Jon Hoekstra, Board Chair, is the executive director of the Mountains to Sound Greenway Trust. Jon has previously served as a Senior Scientist for The Nature Conservancy and Chief Scientist for the World Wildlife Fund. He is the lead author of The Atlas of Global Conservation and has published numerous scientific articles on diverse issues including endangered butterfly species, conservation planning, Chinook salmon, climate change adaptation, global habitat loss and protected areas, and conservation return-on-investment. He earned bachelor’s and master’s degrees from Stanford University and a doctorate from the University of Washington where he maintains a faculty appointment.
Stephen Tan is an environmental lawyer and a partner of Cascadia Law Group, where his practice focuses on environmental litigation. Long active in the nonprofit community, Stephen currently serves on the boards of directors of the National Audubon Society, Washington Trails Association, and Pacific Public Media (KNKX-FM), and on the advisory board of Cascade Public Media (KCTS-9 Public Television). He writes and speaks often about environmental and conservation policy, sustainable businesses and organizations, and nonprofit governance. Stephen received his J.D. from the University of Colorado and his B.A. in biology and environmental science from the University of Virginia.
Liz Banse, Board Secretary, specializes in communications planning, strategy and execution at Resource Media, a nonprofit communications firm. She focuses on helping nonprofits, foundations, and government clients communicate their environmental, public health, social justice, and community concerns and solutions effectively to achieve their goals. Find Liz’s advice on visual communications here.
Susan Elderkin, Board Treasurer, is a communications and development professional with more than 25 years of experience with environmental non-profit organizations. She began her career in Washington, D.C., by working to protect the California desert and to reform the 1872 Mining Law at the Sierra Club and National Wildlife Federation. Longing for mountains and a deeper connection to the issues she advocated for, she moved to Seattle in 1995. Since that time, she has worked to protect old growth from a salvage logging law at Earthjustice, served as the development director for the anti-sprawl group Futurewise, and most recently was the website editor and then the communications and outreach director for Washington Trails Association. Susan has a master's in public policy from the University of Michigan. She is the author of Best Hikes with Kids: Western Washington, published by Mountaineers Books in 2018.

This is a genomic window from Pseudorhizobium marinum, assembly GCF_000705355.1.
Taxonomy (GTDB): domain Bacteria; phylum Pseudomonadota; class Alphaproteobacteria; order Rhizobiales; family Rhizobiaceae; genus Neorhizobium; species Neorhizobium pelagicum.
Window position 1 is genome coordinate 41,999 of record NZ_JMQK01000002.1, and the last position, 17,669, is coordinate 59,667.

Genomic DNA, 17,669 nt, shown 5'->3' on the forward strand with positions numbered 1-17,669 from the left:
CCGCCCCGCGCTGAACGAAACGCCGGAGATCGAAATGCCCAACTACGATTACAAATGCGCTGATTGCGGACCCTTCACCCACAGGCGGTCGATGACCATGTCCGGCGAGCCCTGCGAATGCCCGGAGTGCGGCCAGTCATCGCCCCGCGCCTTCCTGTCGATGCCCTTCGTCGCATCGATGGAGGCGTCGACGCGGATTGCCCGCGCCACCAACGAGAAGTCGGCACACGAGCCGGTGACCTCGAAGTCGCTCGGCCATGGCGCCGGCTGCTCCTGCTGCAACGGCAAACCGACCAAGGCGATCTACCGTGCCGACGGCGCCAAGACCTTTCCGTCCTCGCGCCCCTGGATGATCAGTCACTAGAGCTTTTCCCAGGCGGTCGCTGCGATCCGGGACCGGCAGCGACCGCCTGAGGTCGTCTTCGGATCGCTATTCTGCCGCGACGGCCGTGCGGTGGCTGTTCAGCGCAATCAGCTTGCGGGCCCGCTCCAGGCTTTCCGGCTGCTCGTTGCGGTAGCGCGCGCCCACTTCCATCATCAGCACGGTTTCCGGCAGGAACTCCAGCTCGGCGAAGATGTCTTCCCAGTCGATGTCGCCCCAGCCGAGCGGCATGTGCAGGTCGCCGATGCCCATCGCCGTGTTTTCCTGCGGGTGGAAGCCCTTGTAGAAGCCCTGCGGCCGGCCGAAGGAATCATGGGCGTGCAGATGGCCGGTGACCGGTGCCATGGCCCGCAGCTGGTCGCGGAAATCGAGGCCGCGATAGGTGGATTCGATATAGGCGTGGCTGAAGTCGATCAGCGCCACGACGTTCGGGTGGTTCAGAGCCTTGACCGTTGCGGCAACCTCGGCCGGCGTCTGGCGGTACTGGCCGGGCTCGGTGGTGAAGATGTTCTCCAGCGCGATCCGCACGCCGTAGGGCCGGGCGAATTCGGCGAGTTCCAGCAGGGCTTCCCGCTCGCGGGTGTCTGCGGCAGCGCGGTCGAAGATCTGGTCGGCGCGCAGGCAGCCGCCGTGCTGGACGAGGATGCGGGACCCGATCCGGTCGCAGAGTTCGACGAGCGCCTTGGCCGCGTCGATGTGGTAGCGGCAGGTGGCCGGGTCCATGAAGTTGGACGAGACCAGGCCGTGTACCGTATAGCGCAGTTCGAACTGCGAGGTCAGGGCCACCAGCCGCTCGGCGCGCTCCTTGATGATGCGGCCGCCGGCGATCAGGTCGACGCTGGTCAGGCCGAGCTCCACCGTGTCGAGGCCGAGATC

Gabe Aeschliman is currently a Philanthropy Officer with The Wilderness Society helping develop relationships between people and their public lands. Previously, he was the Senior Philanthropic Advisor with Seattle Foundation advising individuals, families and groups on effective philanthropic strategies, and leading the environmental grantmaking work. He received BA in History from California State University, Sacramento. With strong ties to California, he often finds himself hiking and climbing at destinations along the West Coast.
Joey Manson has resided in Seattle for more than twenty years. He places a great level of importance on building strong communities and has allied himself with a number of non-profits and community organizations. His work helps people appreciate wild spaces both near and far. A native of Washington, D.C., Joey studied Applied Design at University of Maryland, College Park. He has worked in the stained glass industry for over 20 years as a window fabricator, instructor, a retail sales manager, and a sales representative for an international supply distributor. He later embarked on a renewable energy project in the San Joaquin Valley. As a project manager, Joey worked to build an anaerobic digester in Modesto, CA. Upon completion, Joseph returned to Seattle and began working for the National Audubon Society as a manager in their Seward Park environmental learning center. For the past two years Joey has served as the Director of the Seward Park Audubon Center. Joey is an active member of Phi Beta Sigma Fraternity, Inc. He participates in recreational activities with Outdoor Afro and is a regular bird watcher. He is a recreational motorcyclist and continues to enjoy stained glass and glass fusing as a hobby. He also loves to tinker with things.
Dan Ritzman is the Director Lands, Water, Wildlife Campaign for the Sierra Club. His work focuses on creating a just, equitable and powerful movement that promotes protected wild lands and waters where wildlife, plants and people thrive. Dan has more than 25 years of experience running grassroots advocacy campaigns to protect iconic landscapes. His love of the outdoors began with his family, who spent many weekends and family vacations outdoors, and grew when he found his passion guiding rafting and backpacking trips in college. Throughout his conservation career Dan has been fortunate to be able to continually do some professional guiding. In the summer he enjoys unplugging from the internet and exploring the wilds of the Brooks Range and Arctic Alaska. Dan earned his bachelor's degree in Environmental Policy Analysis and Planning from the University of California at Davis and holds a graduate degree from the School of Forestry at the University of Idaho.
Banner photo: David Moskowitz | Caribou Rainforest